I get that it was the point, you are partaking in arduous gameplay to invoke the same feeling, but I can’t help but feel there were restraints put in place in service of more time spent on the narrative. You will spend 90% of your time walking, exploring and finding collectibles that add to your religious XP (which is truly a pointless endeavour, the game even tells you so).

The other 5% are very basic environmental puzzles that require you to move a ladder or something else to climb up on to help you move along. These are by far my least favourite moments in the game as there’s not even room to “solve” them because they’re so overtly obvious to begin with.

The Devil Is In The Detail

There are two moments that do stand out that are actually really engaging. This involves the devil making the environment break out and dangerous but when Indika prays (using L2 – it’s an action you can do whenever, fun touch) the level goes back to normal and you kind of go between both states to traverse the environment.

I wish Odd Meter had leaned into that a bit more; plus the 5% that are flashbacks, that is true gameplay that I won’t spoil, but they were a really neat implementation that kept the game feeling fresh. Outside of all that, the gameplay isn’t overall bad to me, but it’ll for sure rub people the wrong way. Maybe if it just leaned into being just a walking sim that delivered the story more passively, as opposed to giving me a mix of highlights and some middling experiences, I would have felt more even about it.

This is also partly due to the environments themselves being such visual feasts. The game’s almost-over attention to detail is really striking. As you go through the rabbit hole of religious quarrels, the game slowly transforms into a dark fairytale. I had to stop for a second at one point and properly look around, to just realise that where I’m standing right now shouldn’t exist. It is extremely uncanny and it’s inserted so benignly that it opened a horrific pit in my stomach.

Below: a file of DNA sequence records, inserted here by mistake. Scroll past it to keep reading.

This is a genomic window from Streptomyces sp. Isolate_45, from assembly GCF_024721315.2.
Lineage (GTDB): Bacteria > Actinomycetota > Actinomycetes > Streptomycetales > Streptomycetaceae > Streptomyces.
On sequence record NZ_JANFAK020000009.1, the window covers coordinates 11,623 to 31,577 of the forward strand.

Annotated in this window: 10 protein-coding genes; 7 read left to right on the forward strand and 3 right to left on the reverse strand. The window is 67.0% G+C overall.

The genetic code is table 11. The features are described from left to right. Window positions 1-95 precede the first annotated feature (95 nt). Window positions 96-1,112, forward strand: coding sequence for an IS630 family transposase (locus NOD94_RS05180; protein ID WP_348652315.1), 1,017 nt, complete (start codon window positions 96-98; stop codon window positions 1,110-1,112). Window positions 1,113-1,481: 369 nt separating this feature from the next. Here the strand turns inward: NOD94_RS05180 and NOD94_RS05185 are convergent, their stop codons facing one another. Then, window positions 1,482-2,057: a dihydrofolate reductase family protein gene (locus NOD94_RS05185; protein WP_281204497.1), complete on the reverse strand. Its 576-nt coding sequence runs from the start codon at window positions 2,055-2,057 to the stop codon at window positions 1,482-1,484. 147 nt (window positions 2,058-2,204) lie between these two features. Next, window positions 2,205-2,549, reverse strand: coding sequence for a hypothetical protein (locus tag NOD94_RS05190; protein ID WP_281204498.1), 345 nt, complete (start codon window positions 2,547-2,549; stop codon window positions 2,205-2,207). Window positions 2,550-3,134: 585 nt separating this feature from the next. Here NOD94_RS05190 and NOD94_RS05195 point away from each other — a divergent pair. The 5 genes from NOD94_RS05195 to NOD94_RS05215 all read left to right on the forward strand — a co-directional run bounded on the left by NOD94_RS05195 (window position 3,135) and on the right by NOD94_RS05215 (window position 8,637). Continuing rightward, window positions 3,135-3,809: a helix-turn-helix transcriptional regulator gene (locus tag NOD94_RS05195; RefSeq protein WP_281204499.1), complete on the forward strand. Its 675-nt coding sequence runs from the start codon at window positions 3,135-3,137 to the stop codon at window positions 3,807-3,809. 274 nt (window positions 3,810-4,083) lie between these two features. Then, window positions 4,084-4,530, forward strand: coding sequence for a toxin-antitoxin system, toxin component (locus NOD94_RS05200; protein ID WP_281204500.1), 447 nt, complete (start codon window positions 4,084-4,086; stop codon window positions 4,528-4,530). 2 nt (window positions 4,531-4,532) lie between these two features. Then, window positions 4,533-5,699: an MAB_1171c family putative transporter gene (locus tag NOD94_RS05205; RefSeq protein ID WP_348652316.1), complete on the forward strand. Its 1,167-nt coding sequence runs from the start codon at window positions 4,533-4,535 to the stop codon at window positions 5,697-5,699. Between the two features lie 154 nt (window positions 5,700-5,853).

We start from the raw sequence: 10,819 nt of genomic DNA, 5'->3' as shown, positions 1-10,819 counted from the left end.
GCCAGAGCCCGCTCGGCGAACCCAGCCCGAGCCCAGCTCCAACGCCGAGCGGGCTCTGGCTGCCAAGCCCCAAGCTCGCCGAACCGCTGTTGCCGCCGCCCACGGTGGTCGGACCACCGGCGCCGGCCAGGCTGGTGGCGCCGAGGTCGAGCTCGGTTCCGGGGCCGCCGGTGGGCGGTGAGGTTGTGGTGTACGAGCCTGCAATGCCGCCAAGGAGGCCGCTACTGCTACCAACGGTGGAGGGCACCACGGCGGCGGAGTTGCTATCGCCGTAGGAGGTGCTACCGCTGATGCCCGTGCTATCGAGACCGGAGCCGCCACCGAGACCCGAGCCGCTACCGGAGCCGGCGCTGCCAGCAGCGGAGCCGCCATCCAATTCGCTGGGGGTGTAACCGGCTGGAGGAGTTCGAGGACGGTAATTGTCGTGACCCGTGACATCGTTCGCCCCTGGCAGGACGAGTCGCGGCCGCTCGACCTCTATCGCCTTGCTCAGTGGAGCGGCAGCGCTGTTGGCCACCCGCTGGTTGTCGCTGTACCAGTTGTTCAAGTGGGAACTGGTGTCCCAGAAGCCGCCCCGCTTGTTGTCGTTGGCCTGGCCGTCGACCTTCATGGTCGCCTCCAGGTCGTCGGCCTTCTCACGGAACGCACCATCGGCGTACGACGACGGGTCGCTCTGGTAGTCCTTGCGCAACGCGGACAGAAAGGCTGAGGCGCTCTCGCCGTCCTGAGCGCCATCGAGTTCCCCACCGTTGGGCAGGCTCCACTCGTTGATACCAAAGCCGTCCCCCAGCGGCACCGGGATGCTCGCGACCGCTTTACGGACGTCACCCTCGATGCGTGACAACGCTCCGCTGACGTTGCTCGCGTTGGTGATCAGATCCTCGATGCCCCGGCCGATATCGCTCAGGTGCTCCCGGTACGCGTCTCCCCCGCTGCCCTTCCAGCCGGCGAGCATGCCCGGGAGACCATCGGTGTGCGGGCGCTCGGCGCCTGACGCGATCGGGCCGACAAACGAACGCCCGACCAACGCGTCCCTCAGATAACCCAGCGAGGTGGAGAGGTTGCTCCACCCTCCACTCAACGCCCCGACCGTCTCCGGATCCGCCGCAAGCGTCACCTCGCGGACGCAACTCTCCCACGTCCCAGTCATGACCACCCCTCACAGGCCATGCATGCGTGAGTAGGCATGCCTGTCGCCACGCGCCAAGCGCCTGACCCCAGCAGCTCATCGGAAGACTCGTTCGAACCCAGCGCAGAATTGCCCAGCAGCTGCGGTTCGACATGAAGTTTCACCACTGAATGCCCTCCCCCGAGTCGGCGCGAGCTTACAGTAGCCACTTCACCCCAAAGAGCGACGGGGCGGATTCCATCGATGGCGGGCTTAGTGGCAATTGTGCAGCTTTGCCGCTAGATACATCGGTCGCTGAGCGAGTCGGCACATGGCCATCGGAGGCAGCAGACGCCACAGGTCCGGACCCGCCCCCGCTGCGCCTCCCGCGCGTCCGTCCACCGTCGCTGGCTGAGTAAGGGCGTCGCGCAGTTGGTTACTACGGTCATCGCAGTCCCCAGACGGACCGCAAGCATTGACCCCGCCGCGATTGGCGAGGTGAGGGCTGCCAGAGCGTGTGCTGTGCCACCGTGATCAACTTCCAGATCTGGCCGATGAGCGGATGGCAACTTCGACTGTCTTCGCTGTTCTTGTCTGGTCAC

Unholy Matrimony

What also sells the unsettling direction and dark fairytale environments is the cinematography and overall visual design. Indika is cinematic at its core, Odd Meter has thought about every frame and used the language of cinema so well that it grabbed my attention after seeing the first trailer and kept a hold of me until the very last frame.

The framing of sequences, the constant low-key lighting that presents an uneasy almost horror quality to the game and the composing of Indika within the shots is like watching an A24 movie. Films like Come and See spring to mind if it used more horror-noir tropes, and like Come and See, audio plays an integral part in Indika. The game is full of abrasive sound effects that echo through the chilling environments. Eerie synth leads sit on top of the already foreboding atmosphere and it all amalgamates into one big sinister trip – to the point you wish for sativa instead.

All in all, Indika was one heck of a ride that’ll stick with me for some time. But this is a video game supposed to be played and that aspect of it was just not exciting. It might be giving too much credit to Odd Meter by saying that it’s intentionally drab, but I think that reigns somewhat true when you look at the big picture of what Indika is trying to say. Dare to imbibe yourself and you may be just as hooked as me.

Indika tells a story that tests religion in a deeply nuanced fashion and I must confess I just love what Odd Meter was trying to say. However the gameplay, for the most part, is just serviceable, and not even a dedicated prayer button could lead the game to full salvation.

Indika is available 17th May 2024 on PlayStation 5 (review platform), Xbox Series X|S and available now PC via Steam.

Developer: Odd Meter
Publisher: 11 Bit Studios

Disclaimer: In order to complete this preview, we were provided with a promotional copy of the game. For our full review policy, please go here.